Thus, the Battle of Atlanta and its victory by the Union meant that Atlanta would be captured before voters went to the polls on November 8. Abraham Lincoln’s Democratic Party opponents would be less able to argue that the war was not progressing and that a peace treaty should be negotiated with the Confederacy. Significantly, the Battle of Atlanta received considerable news coverage in the North, boosting support for continuing the war and increasing Lincoln’s popularity. Sure enough, Lincoln handily won re-election on November 8, boosted by recent Union victories like the Battle of Atlanta.


5 Facts About the Battle of Atlanta

william tecumseh sherman civil war
The well-publicized capture of Atlanta helped make a hero out of Union General William Tecumseh Sherman. Source: National Park Service


1. Casualties

The Union suffered some 3,700 casualties in the battle, which was slightly more than 10% of its troops committed to battle. With some 5,500 casualties, the Confederacy saw a greater percentage of its committed forces killed or injured. During the early stages of the battle, attacking Confederate forces were able to capture hundreds of Union soldiers. At the late stage in the war, however, the Confederacy could ill afford any significant amount of casualties and could scarcely afford to manage Union prisoners of war.


2. Commanders

Union forces were led by General William Tecumseh Sherman. Like many contemporaries on both sides of the conflict, Sherman was a graduate of West Point and a veteran of the Mexican-American War. After initially leaving the Army in 1853, Sherman held a variety of civilian jobs in different states, including California. When the Civil War erupted after the Battle of Fort Sumter, Sherman volunteered for service again and was made a colonel. In the Western Theater, Sherman served under Ulysses S. Grant and later replaced Grant as commander of that theater when Grant was promoted to general-in-chief of all Union armies.


Confederate forces were led by General John Bell Hood, who had replaced General Joseph E. Johnston only days before. Hood was a young general who had graduated from West Point after the Mexican-American War. When the Civil War began, he resigned from the US Army and joined the Confederate Army in Texas. Bell served in the Eastern Theater, including in the Battle of Gettysburg in July 1863. Shortly thereafter, he lost a leg in the Battle of Chickamauga, though he recovered and was re-appointed to serve under Johnston, whom he soon replaced.


3. Number of Forces Involved

Sherman approached Atlanta with about 80,000 men, though only 35,000 were committed to battle. Conversely, Hood had around 50,000 men, with some 40,000 committed to battle. Both armies had been somewhat diminished from regular battles since the Battle of Chattanooga, with Union forces whittled down from about 110,000 and Confederate forces reduced from about 55,000. Before battle, Johnston called for reinforcements but did not receive them prior to being replaced by Hood.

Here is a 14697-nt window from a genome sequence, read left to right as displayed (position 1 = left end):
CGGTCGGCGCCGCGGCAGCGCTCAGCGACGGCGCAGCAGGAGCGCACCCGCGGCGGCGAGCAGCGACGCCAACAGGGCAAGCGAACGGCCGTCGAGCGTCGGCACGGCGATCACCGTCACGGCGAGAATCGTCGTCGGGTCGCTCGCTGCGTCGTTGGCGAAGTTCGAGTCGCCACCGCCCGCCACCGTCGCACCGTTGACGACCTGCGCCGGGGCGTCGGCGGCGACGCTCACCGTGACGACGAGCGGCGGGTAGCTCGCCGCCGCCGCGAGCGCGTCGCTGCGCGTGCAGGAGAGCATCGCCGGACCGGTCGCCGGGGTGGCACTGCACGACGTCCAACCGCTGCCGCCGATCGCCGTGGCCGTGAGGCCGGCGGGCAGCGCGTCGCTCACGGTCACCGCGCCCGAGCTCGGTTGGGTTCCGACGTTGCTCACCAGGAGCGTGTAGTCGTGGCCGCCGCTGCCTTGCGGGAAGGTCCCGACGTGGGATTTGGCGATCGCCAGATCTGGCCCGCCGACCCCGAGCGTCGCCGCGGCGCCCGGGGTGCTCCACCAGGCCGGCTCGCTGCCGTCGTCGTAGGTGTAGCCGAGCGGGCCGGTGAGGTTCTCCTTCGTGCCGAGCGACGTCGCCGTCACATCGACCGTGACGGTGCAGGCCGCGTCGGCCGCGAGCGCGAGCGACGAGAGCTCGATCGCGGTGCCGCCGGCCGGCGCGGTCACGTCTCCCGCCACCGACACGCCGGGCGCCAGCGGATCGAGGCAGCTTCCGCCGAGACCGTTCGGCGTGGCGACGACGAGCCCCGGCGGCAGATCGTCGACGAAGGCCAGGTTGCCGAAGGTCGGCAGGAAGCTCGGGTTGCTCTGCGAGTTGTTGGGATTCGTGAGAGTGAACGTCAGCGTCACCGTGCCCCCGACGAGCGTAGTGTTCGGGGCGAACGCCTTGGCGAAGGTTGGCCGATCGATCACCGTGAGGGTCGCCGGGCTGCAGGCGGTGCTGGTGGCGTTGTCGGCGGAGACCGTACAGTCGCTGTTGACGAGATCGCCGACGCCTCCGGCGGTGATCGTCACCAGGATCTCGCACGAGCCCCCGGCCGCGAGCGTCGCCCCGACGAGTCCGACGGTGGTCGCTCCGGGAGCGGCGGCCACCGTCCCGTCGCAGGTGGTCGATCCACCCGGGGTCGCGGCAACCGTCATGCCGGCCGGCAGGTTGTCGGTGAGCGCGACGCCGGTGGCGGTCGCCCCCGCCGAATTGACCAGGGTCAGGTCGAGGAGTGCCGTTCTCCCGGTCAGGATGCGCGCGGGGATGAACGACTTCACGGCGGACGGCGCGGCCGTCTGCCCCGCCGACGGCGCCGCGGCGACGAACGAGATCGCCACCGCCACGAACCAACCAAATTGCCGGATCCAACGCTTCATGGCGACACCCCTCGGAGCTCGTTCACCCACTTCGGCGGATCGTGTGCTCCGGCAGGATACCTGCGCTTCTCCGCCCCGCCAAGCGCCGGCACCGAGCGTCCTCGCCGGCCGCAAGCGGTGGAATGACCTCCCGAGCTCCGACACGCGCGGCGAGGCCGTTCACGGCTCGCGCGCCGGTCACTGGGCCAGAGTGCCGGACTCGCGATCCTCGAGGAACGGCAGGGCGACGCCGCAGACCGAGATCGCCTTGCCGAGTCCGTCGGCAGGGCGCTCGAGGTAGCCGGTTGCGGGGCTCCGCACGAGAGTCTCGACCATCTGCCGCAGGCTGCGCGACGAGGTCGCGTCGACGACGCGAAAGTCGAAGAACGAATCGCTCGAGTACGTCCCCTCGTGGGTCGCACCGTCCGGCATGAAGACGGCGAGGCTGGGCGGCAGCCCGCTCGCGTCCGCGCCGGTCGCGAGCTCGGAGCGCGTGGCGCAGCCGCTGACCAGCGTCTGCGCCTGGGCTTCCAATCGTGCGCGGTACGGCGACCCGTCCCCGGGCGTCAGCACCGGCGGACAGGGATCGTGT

4. Visiting Battle of Atlanta Sites Today

Unlike many Civil War battlefields, the location of the Battle of Atlanta close to an urban area meant the sites of the battle on July 22, 1864 have mostly been developed over the years. Fortunately, historical markers indicate important locations from the battle within the city of Atlanta and its suburbs. Although the Battle of Atlanta site has mostly been developed, visitors can see many other nearby battlefields for other skirmishes during the Atlanta Campaign.


5. Trivia: Last Highest-Ranking Battlefield Death for the Union

Union Major General (two-star) James B. McPherson was shot and killed during the Battle of Atlanta, making him the fourth and final major general killed among Union armies during the Civil War. No Union officer with a rank higher than major general was killed in battle during the conflict. McPherson was a former West Point classmate of John Bell Hood, who mourned the death of his foe and allowed his body to be returned to Union lines for proper burial. The engineer, who had worked on Army projects in both New York and California before the Civil War, was highly praised by both Sherman and Ulysses S. Grant after his death.


Aftermath of Atlanta: Making Georgia Howl

sherman march sea 1864
After the fall of Atlanta, Union General Sherman famously proclaimed that he would “make Georgia howl” during his March to the Sea. Source: PBS Learning Media


The Confederate failure to stop Sherman led to the 36-day Siege of Atlanta, at the end of which the city was evacuated by Hood and taken by Sherman. By August 31, the Union had destroyed all railway lines around Atlanta, neutralizing it as a railway hub. On September 3, Sherman proclaimed that the city had been won. However, continued frustration with the Confederacy’s refusal to surrender led to one of the most controversial campaigns of the war: Sherman’s March to the Sea.


Leaving Atlanta on November 15, the Union general divided his forces and cut southeast through Georgia toward the coastal city of Savannah, using slash-and-burn tactics to destroy resources that might be of any use to the South. Just prior to embarking on this campaign, Sherman gave his famous quote: “I can…make Georgia howl.” Rather than occupying captured territory, which Sherman thought would cost a thousand soldiers per month, he intended to destroy it or seize any resources, particularly agriculture, that he could use. This saw the shift of the US Civil War to total war late in the conflict in an effort to finally break Southern resistance.

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By Owen RustMA Economics in progress w/ MPAOwen is a high school teacher and college adjunct in West Texas. He has an MPA degree from the University of Wyoming and is close to completing a Master’s in Finance and Economics from West Texas A&M. He has taught World History, U.S. History, and freshman and sophomore English at the high school level, and Economics, Government, and Sociology at the college level as a dual-credit instructor and adjunct. His interests include Government and Politics, Economics, and Sociology.